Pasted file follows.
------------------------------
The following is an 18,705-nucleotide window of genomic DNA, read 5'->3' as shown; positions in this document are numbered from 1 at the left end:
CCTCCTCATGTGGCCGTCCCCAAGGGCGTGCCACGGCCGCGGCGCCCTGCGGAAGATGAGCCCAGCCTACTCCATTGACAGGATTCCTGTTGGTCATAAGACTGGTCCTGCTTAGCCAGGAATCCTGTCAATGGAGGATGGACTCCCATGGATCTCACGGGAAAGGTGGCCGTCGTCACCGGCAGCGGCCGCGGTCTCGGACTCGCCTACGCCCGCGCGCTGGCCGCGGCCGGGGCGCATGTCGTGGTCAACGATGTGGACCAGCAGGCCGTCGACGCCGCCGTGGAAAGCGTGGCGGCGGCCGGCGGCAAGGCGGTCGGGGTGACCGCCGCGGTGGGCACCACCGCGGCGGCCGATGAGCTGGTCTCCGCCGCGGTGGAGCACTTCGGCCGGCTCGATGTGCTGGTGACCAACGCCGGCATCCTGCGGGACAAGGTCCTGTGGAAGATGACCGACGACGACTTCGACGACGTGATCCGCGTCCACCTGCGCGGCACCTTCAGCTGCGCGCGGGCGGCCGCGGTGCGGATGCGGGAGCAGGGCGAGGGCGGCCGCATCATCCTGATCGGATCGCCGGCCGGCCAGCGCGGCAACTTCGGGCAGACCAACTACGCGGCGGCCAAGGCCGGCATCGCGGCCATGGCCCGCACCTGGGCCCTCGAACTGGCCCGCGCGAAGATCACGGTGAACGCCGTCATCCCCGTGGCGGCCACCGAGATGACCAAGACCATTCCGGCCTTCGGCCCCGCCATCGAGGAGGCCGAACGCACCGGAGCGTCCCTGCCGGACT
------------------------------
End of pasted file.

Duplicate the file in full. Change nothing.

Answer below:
The following is an 18,705-nucleotide window of genomic DNA, read 5'->3' as shown; positions in this document are numbered from 1 at the left end:
CCTCCTCATGTGGCCGTCCCCAAGGGCGTGCCACGGCCGCGGCGCCCTGCGGAAGATGAGCCCAGCCTACTCCATTGACAGGATTCCTGTTGGTCATAAGACTGGTCCTGCTTAGCCAGGAATCCTGTCAATGGAGGATGGACTCCCATGGATCTCACGGGAAAGGTGGCCGTCGTCACCGGCAGCGGCCGCGGTCTCGGACTCGCCTACGCCCGCGCGCTGGCCGCGGCCGGGGCGCATGTCGTGGTCAACGATGTGGACCAGCAGGCCGTCGACGCCGCCGTGGAAAGCGTGGCGGCGGCCGGCGGCAAGGCGGTCGGGGTGACCGCCGCGGTGGGCACCACCGCGGCGGCCGATGAGCTGGTCTCCGCCGCGGTGGAGCACTTCGGCCGGCTCGATGTGCTGGTGACCAACGCCGGCATCCTGCGGGACAAGGTCCTGTGGAAGATGACCGACGACGACTTCGACGACGTGATCCGCGTCCACCTGCGCGGCACCTTCAGCTGCGCGCGGGCGGCCGCGGTGCGGATGCGGGAGCAGGGCGAGGGCGGCCGCATCATCCTGATCGGATCGCCGGCCGGCCAGCGCGGCAACTTCGGGCAGACCAACTACGCGGCGGCCAAGGCCGGCATCGCGGCCATGGCCCGCACCTGGGCCCTCGAACTGGCCCGCGCGAAGATCACGGTGAACGCCGTCATCCCCGTGGCGGCCACCGAGATGACCAAGACCATTCCGGCCTTCGGCCCCGCCATCGAGGAGGCCGAACGCACCGGAGCGTCCCTGCCGGACT